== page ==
File:Charles H. Davis.jpg

Charles Henry Davis

Charles Henry Davis (January 16, 1807 – February 18, 1877) was a Rear Admiral in the United States Navy, serving primarily during the American Civil War and with the United States Coast Survey.

Early life and career[edit | edit source]

Davis was born in Boston, Massachusetts.[1] He was commissioned as a Midshipman on August 12, 1823. Between 1827 and 1828, he served on board the frigate USS United States, in the Pacific. In 1829, he was promoted to Passed Midshipman. From 1830 to 1833, he served on the sloop USS Ontario. In 1834, he was promoted to Lieutenant and assigned to the USS Vincennes. In 1840 to 1841, he served on board the USS Independence.

From 1846 to 1849, he worked in the United States Coast Survey on board the USS Nantucket, where he discovered a previously unknown shoal that had caused shipwrecks off the coast of New York. During his service to the Survey, he was also responsible for researching tides and currents and acted as an inspector on a number of naval shipyards.

In 1854, he was promoted to Commander and given the command of the USS St. Mary's. In 1859, while commanding the St. Mary's, Davis was ordered to go to Baker Island to obtain samples of guano, becoming perhaps the first American to set foot there since it was annexed by the United States in 1857. The guano was necessary as fertilizer. Commodore William Mervine had previously been sent, but he did not land and believed the island to be inaccessible. (From evidence that was later found on the island, it had been visited prior to 1857 by whalers.)

Civil War service[edit | edit source]

In 1861, he was promoted to Captain. In the American Civil War, he was made Acting Flag Officer, in command of the Western Gunboat Flotilla. A day after he took command, the flotilla fought a short battle with Confederate ships on the Mississippi River at Plum Point Bend on May 10, 1862. Caught unready for battle, two of the Union ships were badly damaged and had to be run into shoal water to keep from sinking. The Confederate vessels escaped with only minor damage. On June 6, his ships fought in the Battle of Memphis, which resulted in the sinking or capture of seven of the eight Confederate ships, compared with damage to only one of the Union vessels. In July, he cooperated with Flag Officer David G. Farragut in an attack on Vicksburg, Mississippi, but they were forced to withdraw. In August, he proceeded up the Yazoo River and successfully seized Confederate supplies and munitions there. After this excursion, he was made Chief of the Bureau of Navigation and returned to Washington, D.C..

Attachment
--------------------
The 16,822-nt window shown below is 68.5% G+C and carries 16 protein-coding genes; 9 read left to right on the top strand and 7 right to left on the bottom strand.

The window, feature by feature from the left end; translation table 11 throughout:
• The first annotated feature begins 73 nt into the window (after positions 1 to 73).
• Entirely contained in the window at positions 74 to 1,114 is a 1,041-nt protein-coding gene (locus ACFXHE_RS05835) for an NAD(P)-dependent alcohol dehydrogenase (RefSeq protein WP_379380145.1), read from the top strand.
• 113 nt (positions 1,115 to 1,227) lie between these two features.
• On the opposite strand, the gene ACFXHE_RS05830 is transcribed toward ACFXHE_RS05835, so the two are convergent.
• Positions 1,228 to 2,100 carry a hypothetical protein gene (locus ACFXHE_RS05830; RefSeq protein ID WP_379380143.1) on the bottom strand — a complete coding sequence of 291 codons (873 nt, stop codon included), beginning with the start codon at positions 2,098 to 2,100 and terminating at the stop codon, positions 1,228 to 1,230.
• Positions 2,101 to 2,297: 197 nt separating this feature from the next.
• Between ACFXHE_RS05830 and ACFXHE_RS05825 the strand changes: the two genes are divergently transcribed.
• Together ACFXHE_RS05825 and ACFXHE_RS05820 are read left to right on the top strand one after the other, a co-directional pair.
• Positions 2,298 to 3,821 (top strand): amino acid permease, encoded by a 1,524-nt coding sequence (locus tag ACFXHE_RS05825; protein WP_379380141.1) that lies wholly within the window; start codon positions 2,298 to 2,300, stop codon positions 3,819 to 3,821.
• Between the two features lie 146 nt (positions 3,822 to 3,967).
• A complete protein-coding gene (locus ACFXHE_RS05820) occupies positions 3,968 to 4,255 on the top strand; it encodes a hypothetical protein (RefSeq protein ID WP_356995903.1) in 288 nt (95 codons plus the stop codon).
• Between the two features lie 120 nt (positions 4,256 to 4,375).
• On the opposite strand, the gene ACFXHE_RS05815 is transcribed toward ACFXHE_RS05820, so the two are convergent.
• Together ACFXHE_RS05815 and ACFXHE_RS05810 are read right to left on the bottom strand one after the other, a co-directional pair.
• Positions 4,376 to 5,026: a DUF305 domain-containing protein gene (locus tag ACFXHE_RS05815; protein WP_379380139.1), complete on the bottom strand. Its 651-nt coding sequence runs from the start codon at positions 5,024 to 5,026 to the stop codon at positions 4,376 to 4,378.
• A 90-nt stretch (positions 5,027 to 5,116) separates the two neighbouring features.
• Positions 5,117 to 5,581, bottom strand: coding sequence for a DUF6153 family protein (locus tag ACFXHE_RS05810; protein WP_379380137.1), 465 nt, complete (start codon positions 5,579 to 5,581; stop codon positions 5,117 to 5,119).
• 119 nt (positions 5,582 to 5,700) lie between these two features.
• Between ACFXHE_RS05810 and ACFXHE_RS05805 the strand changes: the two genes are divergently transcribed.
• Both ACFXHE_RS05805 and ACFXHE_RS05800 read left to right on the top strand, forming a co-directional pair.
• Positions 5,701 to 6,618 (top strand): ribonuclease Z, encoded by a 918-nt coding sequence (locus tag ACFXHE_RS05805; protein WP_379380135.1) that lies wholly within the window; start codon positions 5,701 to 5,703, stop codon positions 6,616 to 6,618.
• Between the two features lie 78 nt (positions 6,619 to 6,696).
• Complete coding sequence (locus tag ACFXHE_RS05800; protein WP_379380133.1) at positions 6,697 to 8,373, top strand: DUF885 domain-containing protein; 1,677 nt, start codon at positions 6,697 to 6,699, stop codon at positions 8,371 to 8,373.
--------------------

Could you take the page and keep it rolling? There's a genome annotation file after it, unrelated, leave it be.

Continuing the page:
On February 7, 1863, he was promoted to Rear Admiral.

Post-war service[edit | edit source]

From 1865 to 1867, he was the Superintendent of the United States Naval Observatory. In 1867, he was given command of the South Atlantic squadron and was given the USS Guerriere as his flagship. In 1869, he returned home and served both on the Lighthouse Board as well as in the Naval Observatory. Davis died in Washington, D.C., and is buried in Cambridge, Massachusetts.[1]

Legacy[edit | edit source]

He married Harriette Blake Mills, the daughter of U.S. Senator Elijah Hunt Mills. One of their children, Anna Cabot Mills Davis, married U.S. Senator Henry Cabot Lodge.[2]

A species of sea anemone native to the coasts of New England and Nova Scotia, the Rhodactis davisii, is named for Davis.

Namesake[edit | edit source]

Several ships of the United States Navy are also named in his honor: the torpedo boat USS Davis (TB-12) and the destroyers Davis (DD-65) and Davis (DD-395).

See also[edit | edit source]

Template:Start box |- style="text-align: center;" |- style="text-align:center;" |width="30%" align="center" rowspan="1"|Preceded by
Raymond P. Rodgers |width="40%" style="text-align: center;" rowspan="1"|Head of the Office of Naval Intelligence
(Chief Intelligence Officer)

September 1889–August 1892 |width="30%" align="center" rowspan="1"| Succeeded by
French Ensor Chadwick |- |}

Notes[edit | edit source]

  1. 1.0 1.1 Eicher, p. 201.
  2. Adams, Henry. The Life of George Cabot Lodge. pg. 4-5. Boston and New York: Houghton Mifflin, 1911

References[edit | edit source]

  • Eicher, John H., and Eicher, David J., Civil War High Commands, Stanford University Press, 2001, ISBN 0-8047-3641-3.
  • "Navy." The Military and Naval Magazine of the United States. Washington: Mar 1835. Vol.5, Iss. 1; pg. 78, 3 pgs
  • "The Independence." The Naval Magazine. New York: May 1837.Vol.2, Iss. 3; pg. 290, 2 pgs
  • "American Guano." The New England Farmer; a Monthly Journal. Boston: Jun 1859.Vol.11, Iss. 6; pg. 265, 2 pgs
  • "The American Guano Islands." National Era. Washington: Jun 16, 1859.Vol.VOL. XIII., Iss. No. 650.; pg. 94, 1 pgs
  • "The Aquarial Gardens." Friends' Intelligencer. Philadelphia: Aug 6, 1859.Vol.16, Iss. 21; pg. 333, 3 pgs
  • "Another Naval Victory." New York Times. New York, N.Y.: May 12, 1862. pg. 8, 1 pgs
  • "Current Events." The New-England Historical and Genealogical Register. Boston: 1862. pg. 299, 3 pgs
  • "Rear Admiral Charles H. Davis." New York Times. New York, N.Y.: Feb 19, 1877. pg. 5, 1 pgs

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